“Well look.  We’re trying an experiment on Stephanie’s hair.”

“As long as it’s hers.”

“Found some.”

“Do you have a round brush?”

“Yep.”

I collected my tools and we headed to the bathroom.  I scooped out some hair goop.

“That stuff makes my hair stiff,” Stephanie complained.

“It’s magic baby.  Magic!”

It took both hands to get the hair around the brush so I had to hold the dryer under my neck.  It was a little uncomfortable, but we made do.

After just 10 minutes, her hair was dry and every strand was in place.  She went to bed and I held my breath:  what would tomorrow bring?

When she woke, to our amazement, her hair was calm, cool and collected – following all of the rules.   No frizz in sight!  The top layer embracing the bottom layer is if they were identical twins.

Where ever you are Chris, I thank you!  Another tool in our toolbox if needed.

Borrowing My Genes

Posted by Uncle Jesse

Without a doubt (in my mind, at least) DJ is the child most like her mother. This makes sense, of course–being the oldest she spent 13 years by Lisa’s side, 30% more than did Stephanie and nearly twice as much as Michelle.

And though we are very different in some aspects, Lisa and I were most definitely cut from the same cloth, so naturally I see a little bit of myself in DJ. She is a leader among her peers, funny, social, and is a sucker for guilty pleasure TV shows (I’m more bad MTV reality shows and she’s more America’s Next Top Model). She even slid in nicely this summer at Capon Springs as my new partner for the vaunted shuffleboard tournament, replacing Lisa. She adopted the team ethos: if we win, great. If we lose, even better–more time to do other activities!

Our assessments of our team's shuffleboard chances differed slightly

Of course (and never having been an actual parent, I’m not sure but maybe this is something all parents go through) sometimes I worry about DJ and I being similar. I think back to difficult times or mistakes I’ve made in my life and fear that the DNA or genes or character traits or family attributes that may have contributed to those will then fall on her (or any of the girls, for that matter).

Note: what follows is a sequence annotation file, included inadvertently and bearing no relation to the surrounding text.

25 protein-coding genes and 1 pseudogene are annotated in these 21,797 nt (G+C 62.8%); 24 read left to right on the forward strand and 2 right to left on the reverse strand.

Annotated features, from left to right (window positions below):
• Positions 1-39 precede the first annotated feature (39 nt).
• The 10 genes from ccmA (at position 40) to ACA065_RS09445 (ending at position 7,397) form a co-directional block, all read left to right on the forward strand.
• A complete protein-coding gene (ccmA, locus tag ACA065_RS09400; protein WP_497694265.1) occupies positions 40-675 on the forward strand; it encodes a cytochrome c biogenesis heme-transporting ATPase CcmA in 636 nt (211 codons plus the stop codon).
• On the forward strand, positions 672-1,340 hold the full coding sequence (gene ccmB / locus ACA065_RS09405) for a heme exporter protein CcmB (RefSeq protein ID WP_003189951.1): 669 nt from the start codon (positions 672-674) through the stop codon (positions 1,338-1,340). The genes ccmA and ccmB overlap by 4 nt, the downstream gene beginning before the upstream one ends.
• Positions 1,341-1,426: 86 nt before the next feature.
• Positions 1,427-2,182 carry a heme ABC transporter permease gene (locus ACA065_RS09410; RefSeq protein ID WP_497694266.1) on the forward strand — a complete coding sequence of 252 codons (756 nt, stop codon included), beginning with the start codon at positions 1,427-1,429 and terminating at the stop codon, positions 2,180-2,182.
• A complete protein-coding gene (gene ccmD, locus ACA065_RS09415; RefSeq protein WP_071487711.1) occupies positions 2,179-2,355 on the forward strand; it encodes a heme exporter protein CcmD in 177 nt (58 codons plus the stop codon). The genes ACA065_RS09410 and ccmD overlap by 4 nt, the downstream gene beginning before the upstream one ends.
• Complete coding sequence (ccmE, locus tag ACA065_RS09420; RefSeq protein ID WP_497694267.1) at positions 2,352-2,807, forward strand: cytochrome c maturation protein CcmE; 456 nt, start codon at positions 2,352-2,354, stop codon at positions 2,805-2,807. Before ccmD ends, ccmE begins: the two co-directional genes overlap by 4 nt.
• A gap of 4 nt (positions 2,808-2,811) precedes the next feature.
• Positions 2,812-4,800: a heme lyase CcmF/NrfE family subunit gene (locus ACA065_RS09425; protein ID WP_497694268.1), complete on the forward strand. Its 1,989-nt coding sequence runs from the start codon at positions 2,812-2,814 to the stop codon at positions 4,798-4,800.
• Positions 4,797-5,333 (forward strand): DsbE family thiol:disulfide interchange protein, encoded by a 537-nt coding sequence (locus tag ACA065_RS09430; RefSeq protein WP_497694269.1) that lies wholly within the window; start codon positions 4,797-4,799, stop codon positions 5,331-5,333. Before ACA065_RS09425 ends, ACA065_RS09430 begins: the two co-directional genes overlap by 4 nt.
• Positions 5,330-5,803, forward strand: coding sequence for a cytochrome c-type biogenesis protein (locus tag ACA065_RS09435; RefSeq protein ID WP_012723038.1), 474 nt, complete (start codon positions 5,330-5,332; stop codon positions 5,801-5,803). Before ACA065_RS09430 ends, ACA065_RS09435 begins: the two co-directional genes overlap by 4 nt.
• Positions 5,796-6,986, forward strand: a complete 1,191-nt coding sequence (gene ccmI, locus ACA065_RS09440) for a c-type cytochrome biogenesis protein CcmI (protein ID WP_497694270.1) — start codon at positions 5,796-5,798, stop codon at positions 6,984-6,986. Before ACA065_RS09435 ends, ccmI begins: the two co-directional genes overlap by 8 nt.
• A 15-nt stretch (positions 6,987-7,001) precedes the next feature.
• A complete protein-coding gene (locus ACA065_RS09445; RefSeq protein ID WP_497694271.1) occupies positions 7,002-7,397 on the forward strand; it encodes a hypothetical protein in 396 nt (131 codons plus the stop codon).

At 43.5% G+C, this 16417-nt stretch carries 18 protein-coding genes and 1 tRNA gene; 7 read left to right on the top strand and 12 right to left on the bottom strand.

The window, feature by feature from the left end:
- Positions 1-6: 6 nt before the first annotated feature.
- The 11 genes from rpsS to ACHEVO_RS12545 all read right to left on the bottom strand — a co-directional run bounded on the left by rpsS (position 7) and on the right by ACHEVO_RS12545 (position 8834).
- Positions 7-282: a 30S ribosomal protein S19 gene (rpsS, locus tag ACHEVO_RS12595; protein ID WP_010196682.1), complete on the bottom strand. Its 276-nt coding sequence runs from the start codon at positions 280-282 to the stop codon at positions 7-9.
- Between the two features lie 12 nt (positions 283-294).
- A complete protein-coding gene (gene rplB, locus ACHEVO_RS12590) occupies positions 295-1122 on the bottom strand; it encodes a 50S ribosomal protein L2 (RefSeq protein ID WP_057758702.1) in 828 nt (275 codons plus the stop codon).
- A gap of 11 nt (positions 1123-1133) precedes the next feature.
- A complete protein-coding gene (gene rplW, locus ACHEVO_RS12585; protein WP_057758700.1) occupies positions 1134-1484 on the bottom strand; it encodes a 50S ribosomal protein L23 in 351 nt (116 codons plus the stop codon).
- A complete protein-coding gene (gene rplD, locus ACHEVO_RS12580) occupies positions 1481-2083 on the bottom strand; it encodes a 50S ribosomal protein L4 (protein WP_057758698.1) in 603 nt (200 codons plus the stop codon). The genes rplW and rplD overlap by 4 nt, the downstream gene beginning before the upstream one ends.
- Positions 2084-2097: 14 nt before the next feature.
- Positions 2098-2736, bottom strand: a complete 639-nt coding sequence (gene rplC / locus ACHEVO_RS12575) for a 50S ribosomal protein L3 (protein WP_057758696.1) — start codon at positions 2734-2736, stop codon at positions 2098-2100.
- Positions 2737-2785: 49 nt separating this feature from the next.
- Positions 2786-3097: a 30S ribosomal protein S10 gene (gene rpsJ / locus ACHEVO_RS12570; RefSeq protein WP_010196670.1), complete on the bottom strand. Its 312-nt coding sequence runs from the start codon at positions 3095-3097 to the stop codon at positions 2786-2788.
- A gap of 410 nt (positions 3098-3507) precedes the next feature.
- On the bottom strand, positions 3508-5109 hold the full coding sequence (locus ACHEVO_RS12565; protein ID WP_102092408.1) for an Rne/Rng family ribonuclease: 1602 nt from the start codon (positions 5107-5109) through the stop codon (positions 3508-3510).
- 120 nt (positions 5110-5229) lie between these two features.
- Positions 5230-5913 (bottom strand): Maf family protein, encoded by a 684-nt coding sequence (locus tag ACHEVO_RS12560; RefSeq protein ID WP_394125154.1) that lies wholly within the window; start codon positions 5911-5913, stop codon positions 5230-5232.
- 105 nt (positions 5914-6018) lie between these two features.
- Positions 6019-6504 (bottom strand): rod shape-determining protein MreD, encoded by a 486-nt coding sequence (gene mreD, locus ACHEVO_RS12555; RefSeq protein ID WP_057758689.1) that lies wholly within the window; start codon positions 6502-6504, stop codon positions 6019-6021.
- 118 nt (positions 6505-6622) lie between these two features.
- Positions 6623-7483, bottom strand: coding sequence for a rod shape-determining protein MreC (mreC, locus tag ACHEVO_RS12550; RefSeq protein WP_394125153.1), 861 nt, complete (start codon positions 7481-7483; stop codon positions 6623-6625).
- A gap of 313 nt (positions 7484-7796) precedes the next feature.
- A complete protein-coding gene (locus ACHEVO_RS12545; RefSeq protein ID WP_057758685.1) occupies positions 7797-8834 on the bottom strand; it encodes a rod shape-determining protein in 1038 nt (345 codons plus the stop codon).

Fortunately, there are certain things she won’t have to worry about getting from me.

I hope she always looks up to her Uncle....but not TOO much

Recently DJ was hanging out with Kimmy Gibbler, who was asking her about her hair. A total towhead as a child, DJ’s blond has been looking more and more brunette-ish the past few years. I was the same way–in fact I was so accustomed to being “blond-haired and blue-eyed” as a child that when I got my first driver’s license I checked “blond” for hair color despite the fact that my hair was pretty much light brown at that point.

“Where did you get your blond hair from?” Kimmy asked her, noticing that no one else in our family has such light-colored locks.

“I don’t know,” said DJ. “I think maybe I get it from my uncle. He had blond hair as a kid, but it became brown when he was, like, a teenager.”

“Oh, no!” Kimmy replied. “Does that mean you’re going to start balding soon, too?!”

Funny kid, that Gibbler.

Hair?

Posted by Danny

Women can do anything.  Men struggle.  I continue to be amazed at the number of varied talents my wife possessed.  Leadership, organization, care and support of others, cooking, shopping, fingernails, working – and the list goes on and on.

Without a woman in the house, hair can be a challenge.  But I’m determined not to let my kids wander around this earth  looking like the orphans from Annie.

Uncle Jesse tells me not to be afraid of technology:  “Just try things.  You’ll figure it out.”  Taking that same approach with hair…

See Michelle’s braid?  I did it!

It took 37 minutes and Stephanie had to hold one of the three strands of hair, rotating with me as I weaved them together.  I’m not sure how you braid with three pieces of hair and only two hands.  But add in a buddy and it’s very doable.

I’m actually very proud of myself!  I think it looks GREAT!  New skill mastered – (ok, mastered may be a strong word).

Oh, and here’s a cool song about hair (only it isn’t really).